Father, hospitalized with cancer, watches son's birth via webcam - KTIV News 4 Sioux City IA: News, Weather and Sports

Father, hospitalized with cancer, watches son's birth via webcam


SIOUX CITY, Iowa (KTIV) - For many fathers, the most memorable moment in their lives is the birth of their children. But, what if you aren't able to be there?

Despite being in the fight of his life, one Siouxland father found a way to do it.

We first met Joe Delashmutt back in 2006, after returning home from serving in Iraq because he was diagnosed with Leukemia.

But just this year, Delashmutt had two big shocks. One, his wife became pregnant. Joe Delashmutt said, "The doctors told me I couldn't have any more kids."

Two, he found out his cancer was back. "They did more tests and they found Leukemia in my blood," said Delashmutt.

After chemotherapy and doctors removing his tonsils, Delashmutt was sent home hoping to finally be cancer-free. But, just two weeks ago he relapsed again.

And, it couldn't have come at a worse time, Delashmutt's wife went into labor.  "We tried to get out of here the best we could - just couldn't make it," said Delashmutt.

With the help of modern technology and a couple of Mercy employees, Delashmutt was still able to see the birth over a webcam. "It's like a phone call over the computer," described Delashmutt, "I was able to talk her through it and be there. And, we could see each other."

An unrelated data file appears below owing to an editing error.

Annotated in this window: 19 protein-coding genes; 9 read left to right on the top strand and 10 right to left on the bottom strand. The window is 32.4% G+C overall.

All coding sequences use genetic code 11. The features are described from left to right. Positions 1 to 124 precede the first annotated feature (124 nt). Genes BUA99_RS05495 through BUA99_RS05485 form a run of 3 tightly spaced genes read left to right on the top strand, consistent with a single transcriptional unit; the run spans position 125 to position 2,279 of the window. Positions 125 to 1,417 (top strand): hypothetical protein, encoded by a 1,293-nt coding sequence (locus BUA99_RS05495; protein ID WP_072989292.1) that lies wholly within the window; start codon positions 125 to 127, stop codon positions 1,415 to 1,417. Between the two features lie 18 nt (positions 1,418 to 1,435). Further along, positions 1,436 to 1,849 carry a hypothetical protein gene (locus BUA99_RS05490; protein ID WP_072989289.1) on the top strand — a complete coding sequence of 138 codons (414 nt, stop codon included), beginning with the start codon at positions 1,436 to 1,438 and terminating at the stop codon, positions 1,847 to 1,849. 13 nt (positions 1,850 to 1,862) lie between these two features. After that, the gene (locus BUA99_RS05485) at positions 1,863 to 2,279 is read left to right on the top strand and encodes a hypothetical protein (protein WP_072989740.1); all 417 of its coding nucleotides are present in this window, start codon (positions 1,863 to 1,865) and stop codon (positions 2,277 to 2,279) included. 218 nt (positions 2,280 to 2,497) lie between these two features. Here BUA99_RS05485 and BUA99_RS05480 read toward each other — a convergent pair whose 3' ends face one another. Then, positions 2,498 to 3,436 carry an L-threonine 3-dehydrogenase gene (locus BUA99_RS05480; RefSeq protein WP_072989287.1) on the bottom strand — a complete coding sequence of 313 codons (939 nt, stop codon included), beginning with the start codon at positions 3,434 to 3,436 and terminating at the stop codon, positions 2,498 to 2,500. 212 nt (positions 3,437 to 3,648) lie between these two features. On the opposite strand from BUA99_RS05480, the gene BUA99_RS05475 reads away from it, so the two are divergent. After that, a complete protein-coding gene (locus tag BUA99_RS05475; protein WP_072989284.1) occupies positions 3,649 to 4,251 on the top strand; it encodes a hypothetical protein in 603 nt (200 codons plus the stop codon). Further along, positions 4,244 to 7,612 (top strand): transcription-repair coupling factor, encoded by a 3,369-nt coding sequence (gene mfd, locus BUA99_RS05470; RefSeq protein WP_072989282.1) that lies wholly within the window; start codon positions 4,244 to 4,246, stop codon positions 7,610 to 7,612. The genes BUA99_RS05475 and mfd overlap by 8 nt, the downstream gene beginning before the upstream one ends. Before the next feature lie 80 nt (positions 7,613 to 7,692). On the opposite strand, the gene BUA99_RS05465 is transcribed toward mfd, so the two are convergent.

And while he wasn't there in person, this very proud father was able to see every moment as his son; 8 pound, 6 ounce Alex Joseph Delashmutt was introduced to the world.

"It was great for everybody to take time out of their own schedule just to give me some attention. It was neat. It made you feel good," said Delashmutt.

And like many of the battles he's faced -- the war and relentless cancer -- the experience of his second child being born gave Delashmutt a new outlook on life and a new hope for the future.  "Get a transplant and get better and watch my kids grow up," said Delashmutt.

Delashmutt is now waiting for a bone marrow transplant from the donor list. There's good news; they've found four matches.

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